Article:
Tuesday , 18 June 2019
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WordPress Widgets API
WordPress Widgets API

Widgets API – WordPress Plugin Tutorial

This post is part of the WordPress Plugin tutorial series. To find a link to all tutorials in order, then please click here.

The widgets API is what we’ll be learning next. It’s very simple to use. It does involve having basic knowledge of PHP OOP. If you don’t know how to create classes, then I recommend you learn the fundamentals of OOP and then come back here.

Getting Started

Create a new plugin called wpWidgetEx. In our index.php file, lets use this bit of code.

We’re including 2 files called func.inc.php and widget.class.php. Create these 2 files and leave them blank for now. We’re also introduced to a new action hook which is called widgets_init. This hook is fired when the widgets are initiated.

Let’s open up our func.inc.php file and include this bit of code.

When we hook into the widgets_init action, we call our jk_wex_reg_widget() function and inside this function we register our widget with the register_widget() function. This function has 1 required parameter which is the name of the class for your widget. In our case, it’s JK_WEX_Custom_Message_Widget.

Widgets API

Open up your widget.class.php file and this is where we’ll be defining our widget class. We’ll be working on this file for the rest of our tutorial. Copy this bit of code into that file.

Our class has 4 main functions. We’ll be discussing each function separately. Our first function, is the constructor function.

In this function, we’ll be adding details about our Widget and what it does. Let’s update it to this.

In our constructor function, we create an array with some options for our widget. The first option is the classname. The classname is the name of the class you’ll find in the <li> tags. If you wish to style it, then you would use this class to do so. Next, is our description. The description is a very short summary of your widget and what it does. This will be displayed to the user when they’re configuring their widgets.

Next, we run the WP_Widget() function and pass in 3 arguments. You first pass in a special ID for your widget. The next parameter accepts is a human readable name for your widget. The last parameter is the options for your widget. This must be an array. We’ll be passing in the array we created earlier.

Let’s take a look at our next function which is the form() function. Add this bit of code.

First, we create some default settings for our widget. Remember, your user can set up multiple instances of your widget. So, it’s always good to have some default values. You can have as many default options as you want and give them any names. In our case, we allow the user to change the title and the message. Next, you’ll notice the form() function is passed 1 variable named $instance.  This variable contains all the current values of this widget. We use the wp_parse_args() function to merge both arrays. Next, we create variables for each item in the array to make it shorter and easier to use.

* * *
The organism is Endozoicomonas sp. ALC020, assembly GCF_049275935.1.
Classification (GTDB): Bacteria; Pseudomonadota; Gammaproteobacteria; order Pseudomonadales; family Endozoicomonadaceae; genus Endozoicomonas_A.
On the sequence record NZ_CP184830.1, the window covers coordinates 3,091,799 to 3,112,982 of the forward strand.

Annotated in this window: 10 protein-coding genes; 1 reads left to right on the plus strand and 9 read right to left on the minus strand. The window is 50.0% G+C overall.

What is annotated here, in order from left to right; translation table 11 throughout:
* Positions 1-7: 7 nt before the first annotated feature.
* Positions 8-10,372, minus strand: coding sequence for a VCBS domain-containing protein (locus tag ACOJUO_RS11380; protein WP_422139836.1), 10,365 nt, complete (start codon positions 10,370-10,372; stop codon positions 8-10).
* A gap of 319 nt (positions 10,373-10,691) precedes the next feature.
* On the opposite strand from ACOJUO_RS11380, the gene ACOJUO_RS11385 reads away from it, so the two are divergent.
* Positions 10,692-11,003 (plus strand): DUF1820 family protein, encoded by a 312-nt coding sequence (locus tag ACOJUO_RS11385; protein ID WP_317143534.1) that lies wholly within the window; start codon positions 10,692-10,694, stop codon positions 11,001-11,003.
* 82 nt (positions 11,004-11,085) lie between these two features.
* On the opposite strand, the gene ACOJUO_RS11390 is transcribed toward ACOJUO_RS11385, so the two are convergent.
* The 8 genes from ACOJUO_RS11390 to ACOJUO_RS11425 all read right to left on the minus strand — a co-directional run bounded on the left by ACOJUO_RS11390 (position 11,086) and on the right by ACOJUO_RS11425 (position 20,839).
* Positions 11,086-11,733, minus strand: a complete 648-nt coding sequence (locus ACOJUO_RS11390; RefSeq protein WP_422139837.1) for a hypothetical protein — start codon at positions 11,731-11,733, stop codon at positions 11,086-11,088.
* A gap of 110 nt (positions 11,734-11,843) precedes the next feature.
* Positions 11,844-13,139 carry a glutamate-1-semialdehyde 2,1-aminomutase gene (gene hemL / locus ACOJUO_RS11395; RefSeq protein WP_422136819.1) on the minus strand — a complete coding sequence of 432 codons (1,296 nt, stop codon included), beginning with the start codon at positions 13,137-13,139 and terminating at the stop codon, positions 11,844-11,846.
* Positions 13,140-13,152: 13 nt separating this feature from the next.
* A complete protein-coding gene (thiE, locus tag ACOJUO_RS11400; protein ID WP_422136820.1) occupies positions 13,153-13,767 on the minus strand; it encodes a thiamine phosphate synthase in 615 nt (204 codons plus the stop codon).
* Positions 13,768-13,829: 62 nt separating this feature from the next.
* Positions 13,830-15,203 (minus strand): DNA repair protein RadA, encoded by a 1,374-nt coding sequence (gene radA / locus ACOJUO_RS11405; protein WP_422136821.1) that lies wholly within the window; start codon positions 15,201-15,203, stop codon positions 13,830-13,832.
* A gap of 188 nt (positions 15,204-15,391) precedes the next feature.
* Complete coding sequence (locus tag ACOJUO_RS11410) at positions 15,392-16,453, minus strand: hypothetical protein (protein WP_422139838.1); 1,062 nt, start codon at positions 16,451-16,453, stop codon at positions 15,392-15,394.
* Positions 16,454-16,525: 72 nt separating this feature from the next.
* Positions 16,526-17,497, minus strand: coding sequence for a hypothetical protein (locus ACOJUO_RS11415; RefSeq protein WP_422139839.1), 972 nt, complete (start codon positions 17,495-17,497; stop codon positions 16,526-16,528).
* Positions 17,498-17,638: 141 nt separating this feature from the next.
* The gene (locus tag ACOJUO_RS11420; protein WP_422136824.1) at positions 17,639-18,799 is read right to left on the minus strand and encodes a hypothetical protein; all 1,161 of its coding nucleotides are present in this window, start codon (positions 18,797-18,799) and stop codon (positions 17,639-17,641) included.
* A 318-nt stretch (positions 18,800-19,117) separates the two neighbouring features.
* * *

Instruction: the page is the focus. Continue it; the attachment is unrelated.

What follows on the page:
Then, we start outputting our form. Notice, we’re using 3 special functions inside our form. The first function is get_field_name(). This function creates name attributes for your form. We pass it in the name we want to use.  The next function is esc_attr() function to make sure the output is clean and prevents XSS injections. Lastly, the get_field_id() function returns a special id for our input and label fields. This helps prevent any collisions with other widgets.

Let’s update our update() function to this.

Like the settings API, the widgets API takes care of updating the values. However, you do get the chance to filter or validate the data before it’s updated. The update() function allows us to do this. It’s pretty simple what’s going on here. We’re passed in 2 variables named $new_instance and $old_instance. It’s pretty obvious what values they hold.  The Widgets API already secures the data before inputting it, but we make sure by stripping any tags passed inside. We then return the data for it to be inputted into the database.

As you can see, we don’t even have to create these values with the options API as the widgets API does it already for us.

Lastly, let’s take a look at our widget() function.

The widget() function is the function that runs on the front end of your website. This is what’s rendered when someone views your widget in action. The first thing we do is extract the $args and $instance variables. We convert them from arrays into separate variables. All our values that we created are stored in the $instance array. The $args array contains arguments for our widget. This includes $before_widget, $after_widget, $before_title, and $after_title.

Before we start, we first apply filters to the title. We haven’t talked about apply_filters yet, but for now just know that you need to do it. We’ll talk more about this function in another tutorial. Next, we start echoing out our widget. You’ll notice that  that our variables extracted earlier from our $args array is being echoed out. This is important to echo out as they contain HTML markup for our widget and helps stylize our widget according to our theme. In between these echoes, we also echo out our title and message. You’re more than welcome to modify this however you like.


That’s it! The WordPress widget API is a very simple class to extend and use.

About Jasko Koyn

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